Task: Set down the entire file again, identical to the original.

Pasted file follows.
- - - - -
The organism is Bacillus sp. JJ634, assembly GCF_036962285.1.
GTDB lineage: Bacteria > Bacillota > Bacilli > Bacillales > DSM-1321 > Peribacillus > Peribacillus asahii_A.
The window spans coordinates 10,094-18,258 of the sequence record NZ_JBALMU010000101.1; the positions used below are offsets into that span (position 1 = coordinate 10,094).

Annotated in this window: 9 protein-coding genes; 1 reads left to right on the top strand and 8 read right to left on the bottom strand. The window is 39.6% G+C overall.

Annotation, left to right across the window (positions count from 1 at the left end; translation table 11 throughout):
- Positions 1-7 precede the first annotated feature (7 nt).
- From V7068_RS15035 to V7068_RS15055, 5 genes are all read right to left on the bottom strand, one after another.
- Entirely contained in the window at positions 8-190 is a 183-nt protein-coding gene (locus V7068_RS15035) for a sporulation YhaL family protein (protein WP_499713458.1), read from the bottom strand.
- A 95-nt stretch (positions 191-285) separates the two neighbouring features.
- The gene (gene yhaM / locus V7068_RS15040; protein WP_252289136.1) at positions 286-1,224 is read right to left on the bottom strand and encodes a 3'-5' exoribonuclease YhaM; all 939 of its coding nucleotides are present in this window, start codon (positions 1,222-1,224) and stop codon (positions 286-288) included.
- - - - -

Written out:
The organism is Bacillus sp. JJ634, assembly GCF_036962285.1.
GTDB lineage: Bacteria > Bacillota > Bacilli > Bacillales > DSM-1321 > Peribacillus > Peribacillus asahii_A.
The window spans coordinates 10,094-18,258 of the sequence record NZ_JBALMU010000101.1; the positions used below are offsets into that span (position 1 = coordinate 10,094).

Annotated in this window: 9 protein-coding genes; 1 reads left to right on the top strand and 8 read right to left on the bottom strand. The window is 39.6% G+C overall.

Annotation, left to right across the window (positions count from 1 at the left end; translation table 11 throughout):
- Positions 1-7 precede the first annotated feature (7 nt).
- From V7068_RS15035 to V7068_RS15055, 5 genes are all read right to left on the bottom strand, one after another.
- Entirely contained in the window at positions 8-190 is a 183-nt protein-coding gene (locus V7068_RS15035) for a sporulation YhaL family protein (protein WP_499713458.1), read from the bottom strand.
- A 95-nt stretch (positions 191-285) separates the two neighbouring features.
- The gene (gene yhaM / locus V7068_RS15040; protein WP_252289136.1) at positions 286-1,224 is read right to left on the bottom strand and encodes a 3'-5' exoribonuclease YhaM; all 939 of its coding nucleotides are present in this window, start codon (positions 1,222-1,224) and stop codon (positions 286-288) included.